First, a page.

To discover or rediscover Rowling’s epic fantasy series, come visit your library.
So…how’s your garden doing?
This year our problem in NE Ohio has been too much rain. Except for those with raised beds, many gardeners have seen their plants drowned and stunted by the rains. Other years, the opposite has been true.
Water is a tricky but necessary resource so using it to our best advantage is a no-brainer.
Two practices commonly used to manage it are rain gardens and rain barrels. Capturing rainwater and slowing the runoff, while simultaneously lowering the amount of maintenance your garden requires, work towards a more sustainable use of a finite resource.
This summer, my household experimented with rain barrels.
Here are my rain barrels. There are two, one directly behind the other. We use them to water our raised garden. They collect the water running off the roof of a small shed. This helps us because the garden is far from the hose spigot. The rain barrels were free and the building materials cost around $50. Both barrels were filled (approx. 60 gal. each) within 2 rains- one of which was heavy. The spigots work very well and I watered our entire raised garden with less than 1/2 barrel. It was great not to have to unwind yards and yards of heavy garden hose!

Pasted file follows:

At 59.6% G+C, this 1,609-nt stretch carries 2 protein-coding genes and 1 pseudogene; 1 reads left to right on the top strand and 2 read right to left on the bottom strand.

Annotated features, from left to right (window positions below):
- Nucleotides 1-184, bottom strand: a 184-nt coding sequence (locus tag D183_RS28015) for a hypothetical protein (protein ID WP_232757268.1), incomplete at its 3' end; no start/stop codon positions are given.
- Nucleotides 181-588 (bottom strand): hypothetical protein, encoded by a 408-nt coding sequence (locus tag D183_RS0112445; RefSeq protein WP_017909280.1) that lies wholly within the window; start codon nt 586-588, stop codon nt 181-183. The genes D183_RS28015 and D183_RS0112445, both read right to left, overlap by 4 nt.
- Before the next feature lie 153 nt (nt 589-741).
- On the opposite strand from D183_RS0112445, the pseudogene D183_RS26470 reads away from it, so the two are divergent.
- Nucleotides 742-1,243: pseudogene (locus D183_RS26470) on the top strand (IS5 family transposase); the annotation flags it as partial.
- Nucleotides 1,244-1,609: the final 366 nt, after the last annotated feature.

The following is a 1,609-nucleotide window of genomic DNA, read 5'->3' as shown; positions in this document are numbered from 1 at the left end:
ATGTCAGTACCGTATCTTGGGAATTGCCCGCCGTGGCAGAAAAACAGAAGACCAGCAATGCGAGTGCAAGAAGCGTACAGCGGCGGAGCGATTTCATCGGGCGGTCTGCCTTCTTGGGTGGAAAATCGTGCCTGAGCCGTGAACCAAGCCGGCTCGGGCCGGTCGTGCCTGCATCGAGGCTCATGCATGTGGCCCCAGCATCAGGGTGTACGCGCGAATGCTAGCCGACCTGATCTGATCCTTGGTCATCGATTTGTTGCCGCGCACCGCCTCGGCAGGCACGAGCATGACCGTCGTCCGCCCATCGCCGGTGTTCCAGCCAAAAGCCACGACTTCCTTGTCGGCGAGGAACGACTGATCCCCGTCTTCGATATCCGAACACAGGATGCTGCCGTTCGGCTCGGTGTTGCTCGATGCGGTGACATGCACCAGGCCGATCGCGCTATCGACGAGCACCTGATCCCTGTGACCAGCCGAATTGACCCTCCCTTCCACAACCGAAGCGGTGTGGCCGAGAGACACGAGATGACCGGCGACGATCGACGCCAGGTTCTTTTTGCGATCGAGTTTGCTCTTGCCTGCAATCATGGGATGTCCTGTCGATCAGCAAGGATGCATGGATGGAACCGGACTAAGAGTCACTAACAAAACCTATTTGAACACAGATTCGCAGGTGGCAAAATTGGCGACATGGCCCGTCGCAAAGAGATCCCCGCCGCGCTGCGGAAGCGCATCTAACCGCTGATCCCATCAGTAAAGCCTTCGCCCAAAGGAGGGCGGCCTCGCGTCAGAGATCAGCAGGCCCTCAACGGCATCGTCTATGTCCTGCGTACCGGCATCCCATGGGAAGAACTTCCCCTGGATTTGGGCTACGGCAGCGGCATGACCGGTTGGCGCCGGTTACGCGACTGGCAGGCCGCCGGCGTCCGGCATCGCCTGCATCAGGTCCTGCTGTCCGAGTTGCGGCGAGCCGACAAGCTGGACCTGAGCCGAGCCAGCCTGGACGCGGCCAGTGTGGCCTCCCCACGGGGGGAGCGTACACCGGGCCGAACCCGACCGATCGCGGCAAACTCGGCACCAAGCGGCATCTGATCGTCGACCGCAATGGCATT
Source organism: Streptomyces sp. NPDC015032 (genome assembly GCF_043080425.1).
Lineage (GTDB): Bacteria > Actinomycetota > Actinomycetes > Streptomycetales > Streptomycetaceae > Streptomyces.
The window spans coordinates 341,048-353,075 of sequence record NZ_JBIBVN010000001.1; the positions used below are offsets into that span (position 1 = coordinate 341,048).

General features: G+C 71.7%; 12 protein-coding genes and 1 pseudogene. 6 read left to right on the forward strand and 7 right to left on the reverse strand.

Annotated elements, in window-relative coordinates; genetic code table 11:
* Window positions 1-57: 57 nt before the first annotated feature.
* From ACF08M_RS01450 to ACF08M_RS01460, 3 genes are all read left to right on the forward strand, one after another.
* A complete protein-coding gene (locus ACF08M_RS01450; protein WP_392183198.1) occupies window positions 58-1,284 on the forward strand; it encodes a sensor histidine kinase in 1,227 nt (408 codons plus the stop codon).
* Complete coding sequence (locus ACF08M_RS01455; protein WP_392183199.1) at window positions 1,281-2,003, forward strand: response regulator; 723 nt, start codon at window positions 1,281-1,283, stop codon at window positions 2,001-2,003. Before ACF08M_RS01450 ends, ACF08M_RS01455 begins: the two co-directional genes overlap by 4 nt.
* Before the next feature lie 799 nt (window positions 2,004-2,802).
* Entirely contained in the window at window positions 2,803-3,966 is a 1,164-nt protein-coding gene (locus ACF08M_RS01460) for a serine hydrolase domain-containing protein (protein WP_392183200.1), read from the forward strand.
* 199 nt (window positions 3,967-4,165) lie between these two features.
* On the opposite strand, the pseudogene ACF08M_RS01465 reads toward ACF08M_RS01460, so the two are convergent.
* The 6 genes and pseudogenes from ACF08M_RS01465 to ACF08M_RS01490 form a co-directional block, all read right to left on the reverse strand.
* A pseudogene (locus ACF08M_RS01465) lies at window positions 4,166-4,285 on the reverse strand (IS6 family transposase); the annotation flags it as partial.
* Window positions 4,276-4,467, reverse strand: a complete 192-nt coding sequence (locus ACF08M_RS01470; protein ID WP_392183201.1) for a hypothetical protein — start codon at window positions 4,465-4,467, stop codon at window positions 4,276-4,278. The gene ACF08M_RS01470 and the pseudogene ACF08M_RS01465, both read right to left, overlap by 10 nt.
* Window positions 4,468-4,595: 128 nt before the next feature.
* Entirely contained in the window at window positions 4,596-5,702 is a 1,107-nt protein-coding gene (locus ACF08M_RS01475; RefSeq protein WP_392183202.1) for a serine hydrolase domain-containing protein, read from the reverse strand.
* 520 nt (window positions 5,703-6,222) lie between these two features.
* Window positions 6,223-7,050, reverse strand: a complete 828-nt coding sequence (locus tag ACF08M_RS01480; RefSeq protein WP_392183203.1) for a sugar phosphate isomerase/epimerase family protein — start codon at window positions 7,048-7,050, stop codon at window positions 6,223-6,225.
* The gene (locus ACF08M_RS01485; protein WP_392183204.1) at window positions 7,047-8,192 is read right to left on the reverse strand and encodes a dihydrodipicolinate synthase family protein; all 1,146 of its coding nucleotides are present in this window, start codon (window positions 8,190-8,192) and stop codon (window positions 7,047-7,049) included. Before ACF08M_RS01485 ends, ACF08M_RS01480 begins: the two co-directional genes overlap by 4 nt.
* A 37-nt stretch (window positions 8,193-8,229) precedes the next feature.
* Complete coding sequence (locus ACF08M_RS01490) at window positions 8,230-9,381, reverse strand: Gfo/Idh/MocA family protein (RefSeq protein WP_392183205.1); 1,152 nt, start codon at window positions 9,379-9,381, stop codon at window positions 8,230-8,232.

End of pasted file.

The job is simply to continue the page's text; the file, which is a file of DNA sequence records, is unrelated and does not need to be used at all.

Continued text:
Books on rain barrels, their construction and uses, can be found at the Green Library. Examples include:
Another way to manage water runoff is a rain garden, the essence of which is to capture and slow rapid runoff. This keeps our waterways cleaner while offering the appeal of a garden
This user-friendly handbook is designed for the backyard gardener. Written by a hydrology scientist and a horticulturist it is filled with simple, low-cost ideas and advice on planning, building, planting and maintaining a rain garden. And it’s available through the Green Branch Library. Come see us!
Brownies, ice cream, cake, cookies, bon-bons…who doesn’t LOVE chocolate? Well, Milk Chocolate lovers, today is a day to celebrate! Each year on July 28, it is National Milk Chocolate Day. Can we say, “Mmmm….”
If you have ever wondered how milk chocolate is made different from other chocolate, keep reading and you will learn the answer: Milk chocolate is solid chocolate that is made with milk in the form of milk powder, liquid milk or condensed milk.
Millions of people enjoy milk chocolate in candy, in baking and in hot chocolate. Today you can enjoy milk chocolate your favorite way! If you need some ideas on how to make this yumminess even yummier, then check out some chocolate cookbooks from your local library!
Crazy about chocolate: More than 200 delicious recipes to enjoy and share, by Krystina Castella.
Bittersweet: recipes and tales from a life in chocolate, by Alice Medrich.
Fine cooking chocolate: 150 delicious and decadent recipes, Taunton’s Fine Cooking